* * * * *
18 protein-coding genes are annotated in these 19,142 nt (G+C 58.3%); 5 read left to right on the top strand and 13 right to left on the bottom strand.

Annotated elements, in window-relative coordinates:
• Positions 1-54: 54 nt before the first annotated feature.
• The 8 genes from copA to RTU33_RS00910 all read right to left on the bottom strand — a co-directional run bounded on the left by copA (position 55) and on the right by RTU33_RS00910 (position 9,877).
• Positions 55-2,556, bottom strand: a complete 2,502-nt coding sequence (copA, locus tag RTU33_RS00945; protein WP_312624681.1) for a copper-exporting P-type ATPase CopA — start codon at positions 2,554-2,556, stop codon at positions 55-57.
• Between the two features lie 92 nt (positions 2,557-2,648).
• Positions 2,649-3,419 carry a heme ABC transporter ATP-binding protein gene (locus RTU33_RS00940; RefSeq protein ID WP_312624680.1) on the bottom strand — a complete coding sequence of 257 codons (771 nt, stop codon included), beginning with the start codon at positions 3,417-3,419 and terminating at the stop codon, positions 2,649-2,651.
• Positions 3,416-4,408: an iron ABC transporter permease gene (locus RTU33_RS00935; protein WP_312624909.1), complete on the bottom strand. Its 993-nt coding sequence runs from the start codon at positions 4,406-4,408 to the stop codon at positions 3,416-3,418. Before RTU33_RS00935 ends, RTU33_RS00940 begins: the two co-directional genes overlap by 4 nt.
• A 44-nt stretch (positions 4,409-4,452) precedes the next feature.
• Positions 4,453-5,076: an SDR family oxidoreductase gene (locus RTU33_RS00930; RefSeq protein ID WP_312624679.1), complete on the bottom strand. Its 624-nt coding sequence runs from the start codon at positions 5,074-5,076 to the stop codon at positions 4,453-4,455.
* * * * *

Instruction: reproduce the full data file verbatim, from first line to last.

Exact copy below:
18 protein-coding genes are annotated in these 19,142 nt (G+C 58.3%); 5 read left to right on the top strand and 13 right to left on the bottom strand.

Annotated elements, in window-relative coordinates:
• Positions 1-54: 54 nt before the first annotated feature.
• The 8 genes from copA to RTU33_RS00910 all read right to left on the bottom strand — a co-directional run bounded on the left by copA (position 55) and on the right by RTU33_RS00910 (position 9,877).
• Positions 55-2,556, bottom strand: a complete 2,502-nt coding sequence (copA, locus tag RTU33_RS00945; protein WP_312624681.1) for a copper-exporting P-type ATPase CopA — start codon at positions 2,554-2,556, stop codon at positions 55-57.
• Between the two features lie 92 nt (positions 2,557-2,648).
• Positions 2,649-3,419 carry a heme ABC transporter ATP-binding protein gene (locus RTU33_RS00940; RefSeq protein ID WP_312624680.1) on the bottom strand — a complete coding sequence of 257 codons (771 nt, stop codon included), beginning with the start codon at positions 3,417-3,419 and terminating at the stop codon, positions 2,649-2,651.
• Positions 3,416-4,408: an iron ABC transporter permease gene (locus RTU33_RS00935; protein WP_312624909.1), complete on the bottom strand. Its 993-nt coding sequence runs from the start codon at positions 4,406-4,408 to the stop codon at positions 3,416-3,418. Before RTU33_RS00935 ends, RTU33_RS00940 begins: the two co-directional genes overlap by 4 nt.
• A 44-nt stretch (positions 4,409-4,452) precedes the next feature.
• Positions 4,453-5,076: an SDR family oxidoreductase gene (locus RTU33_RS00930; RefSeq protein ID WP_312624679.1), complete on the bottom strand. Its 624-nt coding sequence runs from the start codon at positions 5,074-5,076 to the stop codon at positions 4,453-4,455.